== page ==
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When everyone else is melting down, you'll be cool as a cucumber.
8. Bad Airbnb? Nasty forecast? When your vacation looks like it's taking a turn for the worse, salvage matters with a strategic pivot. Don't fall prey to the fallacy of sunk costs. You can always rebook, reroute, and file your complaints and disputes from a much happier place.
9. Nothing will fix a plane full of crying babies as much as a good, stiff drink. Linden Pride, founding partner of Dante, the World's Best Bar, says the prime option is to mix your own 50/50 martini. "Take a full cup of ice in one plastic cup, then pour equal parts vodka and vermouth over the ice [on long-haul flights, the air team will have vermouth], stir it with a plastic stirrer, then pour it back into a second plastic cup and add a rind of the lemon they'd otherwise serve you with a soft drink. There's nothing better."
10. Worried about a potential flight cancellation? Book a hotel proactively, says ABC News correspondent Rebecca Jarvis. Her logic: You can't cancel a last-minute replacement flight, but refundable rooms are easy to come by. And once that announcement is made, everyone will be scrambling for the last decent room in town-except for you.
11. Use the Flighty app to learn about flight disruptions before anyone else. Yes, it costs $50 per year, but you can get a free trial and hear about delays, cancelations, and aircraft issues well before they're officially announced.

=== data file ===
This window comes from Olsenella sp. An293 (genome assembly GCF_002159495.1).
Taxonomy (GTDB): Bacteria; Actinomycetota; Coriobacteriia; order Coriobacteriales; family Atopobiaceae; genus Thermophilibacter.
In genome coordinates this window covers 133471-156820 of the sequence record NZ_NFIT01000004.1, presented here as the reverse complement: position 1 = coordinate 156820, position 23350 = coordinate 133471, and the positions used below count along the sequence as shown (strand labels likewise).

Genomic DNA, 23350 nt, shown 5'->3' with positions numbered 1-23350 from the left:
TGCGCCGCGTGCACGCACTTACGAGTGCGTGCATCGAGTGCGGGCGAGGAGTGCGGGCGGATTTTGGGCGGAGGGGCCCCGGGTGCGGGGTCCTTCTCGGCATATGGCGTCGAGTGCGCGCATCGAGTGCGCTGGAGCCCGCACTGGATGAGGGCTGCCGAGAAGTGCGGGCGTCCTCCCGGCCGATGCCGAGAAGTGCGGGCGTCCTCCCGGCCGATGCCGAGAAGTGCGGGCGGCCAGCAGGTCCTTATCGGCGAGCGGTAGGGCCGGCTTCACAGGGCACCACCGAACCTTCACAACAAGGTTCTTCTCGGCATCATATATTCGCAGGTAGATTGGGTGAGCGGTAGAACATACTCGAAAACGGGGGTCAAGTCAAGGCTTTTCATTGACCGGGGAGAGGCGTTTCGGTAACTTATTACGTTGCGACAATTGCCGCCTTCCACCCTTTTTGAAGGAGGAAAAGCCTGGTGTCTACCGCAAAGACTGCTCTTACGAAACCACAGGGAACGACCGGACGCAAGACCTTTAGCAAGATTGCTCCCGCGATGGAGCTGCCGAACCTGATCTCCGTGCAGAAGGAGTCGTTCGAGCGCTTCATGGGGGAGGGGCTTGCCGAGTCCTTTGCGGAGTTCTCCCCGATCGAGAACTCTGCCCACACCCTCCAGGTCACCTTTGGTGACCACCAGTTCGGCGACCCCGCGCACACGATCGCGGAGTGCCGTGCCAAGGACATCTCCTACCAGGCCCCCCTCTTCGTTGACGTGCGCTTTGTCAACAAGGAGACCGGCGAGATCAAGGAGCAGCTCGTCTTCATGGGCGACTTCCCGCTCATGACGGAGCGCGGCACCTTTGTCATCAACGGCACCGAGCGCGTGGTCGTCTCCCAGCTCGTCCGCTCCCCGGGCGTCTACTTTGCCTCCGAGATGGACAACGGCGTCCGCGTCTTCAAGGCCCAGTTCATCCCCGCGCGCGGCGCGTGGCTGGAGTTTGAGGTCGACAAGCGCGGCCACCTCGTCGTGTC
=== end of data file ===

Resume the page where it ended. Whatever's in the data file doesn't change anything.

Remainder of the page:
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Family will be impressed when you land looking (and feeling) like a million bucks.
12. Don't have lounge access? Look for an airport yoga room. They're free, underutilized, and usually empty, says Jarvis of ABC News.
13. Jen Rubio, co-founder and chief brand officer of luggage label Away, makes her own in-flight dopp kit to make any coach seat feel like business class: she uses perfumed, hydrating, rinse-free hand wash from Byredo instead of Purell hand sanitizer; Barbara Sturm antipollution serum to keep her skin clean and moisturized; and extremely comfortable silicone earplugs from Savears.
14. Do you shop at Sephora? Grab free samples and stash them in your carry-on bag. When you land, you'll have a small, pampering surprise waiting for you, says Bobbi Brown.
15. Packing genius Palepu swears by coconut oil as a solution to all your beauty woes, for "everything from mangled cuticles to hangovers, dry mouths on planes-you might even be able to use it as shaving cream."
16. Actor, designer, and Wes Anderson muse Waris Ahluwalia's secret sauce for bright, never-puffy eyes? Preparation H and ice water.
17. Ankari, meanwhile, sprays himself with Downy Wrinkle Release to erase creases after hours of sitting still.